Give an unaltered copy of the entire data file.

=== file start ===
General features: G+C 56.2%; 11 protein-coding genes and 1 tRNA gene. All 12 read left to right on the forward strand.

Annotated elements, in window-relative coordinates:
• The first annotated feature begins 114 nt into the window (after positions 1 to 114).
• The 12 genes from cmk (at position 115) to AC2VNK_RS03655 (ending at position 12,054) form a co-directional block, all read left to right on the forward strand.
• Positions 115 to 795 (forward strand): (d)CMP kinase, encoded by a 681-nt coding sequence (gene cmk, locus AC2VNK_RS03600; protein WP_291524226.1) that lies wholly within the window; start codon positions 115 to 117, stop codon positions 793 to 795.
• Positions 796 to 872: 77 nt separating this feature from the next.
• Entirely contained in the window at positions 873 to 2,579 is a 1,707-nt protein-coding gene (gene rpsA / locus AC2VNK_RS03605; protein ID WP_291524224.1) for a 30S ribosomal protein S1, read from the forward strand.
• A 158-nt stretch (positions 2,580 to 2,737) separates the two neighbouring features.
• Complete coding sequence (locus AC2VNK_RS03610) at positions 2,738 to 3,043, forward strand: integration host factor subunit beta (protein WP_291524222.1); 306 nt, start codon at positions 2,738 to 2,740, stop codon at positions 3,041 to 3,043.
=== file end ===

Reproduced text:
General features: G+C 56.2%; 11 protein-coding genes and 1 tRNA gene. All 12 read left to right on the forward strand.

Annotated elements, in window-relative coordinates:
• The first annotated feature begins 114 nt into the window (after positions 1 to 114).
• The 12 genes from cmk (at position 115) to AC2VNK_RS03655 (ending at position 12,054) form a co-directional block, all read left to right on the forward strand.
• Positions 115 to 795 (forward strand): (d)CMP kinase, encoded by a 681-nt coding sequence (gene cmk, locus AC2VNK_RS03600; protein WP_291524226.1) that lies wholly within the window; start codon positions 115 to 117, stop codon positions 793 to 795.
• Positions 796 to 872: 77 nt separating this feature from the next.
• Entirely contained in the window at positions 873 to 2,579 is a 1,707-nt protein-coding gene (gene rpsA / locus AC2VNK_RS03605; protein ID WP_291524224.1) for a 30S ribosomal protein S1, read from the forward strand.
• A 158-nt stretch (positions 2,580 to 2,737) separates the two neighbouring features.
• Complete coding sequence (locus AC2VNK_RS03610) at positions 2,738 to 3,043, forward strand: integration host factor subunit beta (protein WP_291524222.1); 306 nt, start codon at positions 2,738 to 2,740, stop codon at positions 3,041 to 3,043.